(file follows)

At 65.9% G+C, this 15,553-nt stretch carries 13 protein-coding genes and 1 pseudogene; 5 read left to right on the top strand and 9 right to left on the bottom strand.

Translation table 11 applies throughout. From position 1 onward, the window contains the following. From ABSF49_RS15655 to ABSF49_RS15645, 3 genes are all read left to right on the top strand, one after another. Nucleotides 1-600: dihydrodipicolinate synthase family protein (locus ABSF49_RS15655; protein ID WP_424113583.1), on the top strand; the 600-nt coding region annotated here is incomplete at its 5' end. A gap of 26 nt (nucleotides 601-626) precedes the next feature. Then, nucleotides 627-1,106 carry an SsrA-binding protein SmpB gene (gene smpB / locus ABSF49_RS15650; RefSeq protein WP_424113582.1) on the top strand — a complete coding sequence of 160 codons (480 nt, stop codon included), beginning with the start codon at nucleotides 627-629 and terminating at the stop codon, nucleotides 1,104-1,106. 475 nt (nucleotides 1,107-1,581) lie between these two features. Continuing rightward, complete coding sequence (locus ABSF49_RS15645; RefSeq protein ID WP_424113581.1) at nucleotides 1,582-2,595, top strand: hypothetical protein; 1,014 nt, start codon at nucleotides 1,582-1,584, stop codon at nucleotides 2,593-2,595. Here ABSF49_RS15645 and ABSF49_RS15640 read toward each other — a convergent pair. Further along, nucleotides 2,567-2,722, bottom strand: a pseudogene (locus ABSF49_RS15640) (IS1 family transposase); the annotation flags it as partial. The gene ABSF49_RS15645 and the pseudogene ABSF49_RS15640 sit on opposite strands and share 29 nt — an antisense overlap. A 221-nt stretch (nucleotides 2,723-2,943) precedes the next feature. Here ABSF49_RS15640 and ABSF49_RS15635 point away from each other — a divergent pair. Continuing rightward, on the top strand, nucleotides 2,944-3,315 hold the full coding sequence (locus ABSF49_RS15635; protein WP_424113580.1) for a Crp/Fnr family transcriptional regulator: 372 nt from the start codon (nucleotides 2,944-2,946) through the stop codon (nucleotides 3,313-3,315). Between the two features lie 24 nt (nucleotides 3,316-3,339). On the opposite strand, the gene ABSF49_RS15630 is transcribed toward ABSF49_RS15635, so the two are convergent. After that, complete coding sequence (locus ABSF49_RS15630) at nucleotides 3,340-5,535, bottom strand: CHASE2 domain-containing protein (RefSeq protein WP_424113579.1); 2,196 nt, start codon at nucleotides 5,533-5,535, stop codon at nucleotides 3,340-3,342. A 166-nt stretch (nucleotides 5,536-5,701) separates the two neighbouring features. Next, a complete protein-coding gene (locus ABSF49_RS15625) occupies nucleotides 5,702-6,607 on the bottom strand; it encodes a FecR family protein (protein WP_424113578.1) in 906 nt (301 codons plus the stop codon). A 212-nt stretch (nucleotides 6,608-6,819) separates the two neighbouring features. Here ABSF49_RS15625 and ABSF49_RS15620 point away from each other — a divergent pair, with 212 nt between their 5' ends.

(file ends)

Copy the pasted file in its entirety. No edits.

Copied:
At 65.9% G+C, this 15,553-nt stretch carries 13 protein-coding genes and 1 pseudogene; 5 read left to right on the top strand and 9 right to left on the bottom strand.

Translation table 11 applies throughout. From position 1 onward, the window contains the following. From ABSF49_RS15655 to ABSF49_RS15645, 3 genes are all read left to right on the top strand, one after another. Nucleotides 1-600: dihydrodipicolinate synthase family protein (locus ABSF49_RS15655; protein ID WP_424113583.1), on the top strand; the 600-nt coding region annotated here is incomplete at its 5' end. A gap of 26 nt (nucleotides 601-626) precedes the next feature. Then, nucleotides 627-1,106 carry an SsrA-binding protein SmpB gene (gene smpB / locus ABSF49_RS15650; RefSeq protein WP_424113582.1) on the top strand — a complete coding sequence of 160 codons (480 nt, stop codon included), beginning with the start codon at nucleotides 627-629 and terminating at the stop codon, nucleotides 1,104-1,106. 475 nt (nucleotides 1,107-1,581) lie between these two features. Continuing rightward, complete coding sequence (locus ABSF49_RS15645; RefSeq protein ID WP_424113581.1) at nucleotides 1,582-2,595, top strand: hypothetical protein; 1,014 nt, start codon at nucleotides 1,582-1,584, stop codon at nucleotides 2,593-2,595. Here ABSF49_RS15645 and ABSF49_RS15640 read toward each other — a convergent pair. Further along, nucleotides 2,567-2,722, bottom strand: a pseudogene (locus ABSF49_RS15640) (IS1 family transposase); the annotation flags it as partial. The gene ABSF49_RS15645 and the pseudogene ABSF49_RS15640 sit on opposite strands and share 29 nt — an antisense overlap. A 221-nt stretch (nucleotides 2,723-2,943) precedes the next feature. Here ABSF49_RS15640 and ABSF49_RS15635 point away from each other — a divergent pair. Continuing rightward, on the top strand, nucleotides 2,944-3,315 hold the full coding sequence (locus ABSF49_RS15635; protein WP_424113580.1) for a Crp/Fnr family transcriptional regulator: 372 nt from the start codon (nucleotides 2,944-2,946) through the stop codon (nucleotides 3,313-3,315). Between the two features lie 24 nt (nucleotides 3,316-3,339). On the opposite strand, the gene ABSF49_RS15630 is transcribed toward ABSF49_RS15635, so the two are convergent. After that, complete coding sequence (locus ABSF49_RS15630) at nucleotides 3,340-5,535, bottom strand: CHASE2 domain-containing protein (RefSeq protein WP_424113579.1); 2,196 nt, start codon at nucleotides 5,533-5,535, stop codon at nucleotides 3,340-3,342. A 166-nt stretch (nucleotides 5,536-5,701) separates the two neighbouring features. Next, a complete protein-coding gene (locus ABSF49_RS15625) occupies nucleotides 5,702-6,607 on the bottom strand; it encodes a FecR family protein (protein WP_424113578.1) in 906 nt (301 codons plus the stop codon). A 212-nt stretch (nucleotides 6,608-6,819) separates the two neighbouring features. Here ABSF49_RS15625 and ABSF49_RS15620 point away from each other — a divergent pair, with 212 nt between their 5' ends.